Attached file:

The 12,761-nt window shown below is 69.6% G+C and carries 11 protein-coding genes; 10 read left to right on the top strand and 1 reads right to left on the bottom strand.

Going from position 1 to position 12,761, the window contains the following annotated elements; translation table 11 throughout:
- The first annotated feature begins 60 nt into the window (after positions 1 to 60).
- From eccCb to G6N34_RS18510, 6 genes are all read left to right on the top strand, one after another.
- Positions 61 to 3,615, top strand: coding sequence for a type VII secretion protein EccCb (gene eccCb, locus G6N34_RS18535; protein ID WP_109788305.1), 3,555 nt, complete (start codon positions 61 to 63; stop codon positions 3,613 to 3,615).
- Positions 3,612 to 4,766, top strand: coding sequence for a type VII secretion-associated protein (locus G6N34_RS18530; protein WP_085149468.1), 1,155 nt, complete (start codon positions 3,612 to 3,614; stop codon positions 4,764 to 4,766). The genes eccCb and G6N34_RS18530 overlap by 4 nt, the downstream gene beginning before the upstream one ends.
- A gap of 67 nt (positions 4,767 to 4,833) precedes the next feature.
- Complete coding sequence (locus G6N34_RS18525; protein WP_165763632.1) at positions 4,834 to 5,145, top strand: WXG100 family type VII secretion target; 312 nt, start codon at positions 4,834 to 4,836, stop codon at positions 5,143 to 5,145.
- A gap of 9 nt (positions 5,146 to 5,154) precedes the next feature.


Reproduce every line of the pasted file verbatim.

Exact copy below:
The 12,761-nt window shown below is 69.6% G+C and carries 11 protein-coding genes; 10 read left to right on the top strand and 1 reads right to left on the bottom strand.

Going from position 1 to position 12,761, the window contains the following annotated elements; translation table 11 throughout:
- The first annotated feature begins 60 nt into the window (after positions 1 to 60).
- From eccCb to G6N34_RS18510, 6 genes are all read left to right on the top strand, one after another.
- Positions 61 to 3,615, top strand: coding sequence for a type VII secretion protein EccCb (gene eccCb, locus G6N34_RS18535; protein ID WP_109788305.1), 3,555 nt, complete (start codon positions 61 to 63; stop codon positions 3,613 to 3,615).
- Positions 3,612 to 4,766, top strand: coding sequence for a type VII secretion-associated protein (locus G6N34_RS18530; protein WP_085149468.1), 1,155 nt, complete (start codon positions 3,612 to 3,614; stop codon positions 4,764 to 4,766). The genes eccCb and G6N34_RS18530 overlap by 4 nt, the downstream gene beginning before the upstream one ends.
- A gap of 67 nt (positions 4,767 to 4,833) precedes the next feature.
- Complete coding sequence (locus G6N34_RS18525; protein WP_165763632.1) at positions 4,834 to 5,145, top strand: WXG100 family type VII secretion target; 312 nt, start codon at positions 4,834 to 4,836, stop codon at positions 5,143 to 5,145.
- A gap of 9 nt (positions 5,146 to 5,154) precedes the next feature.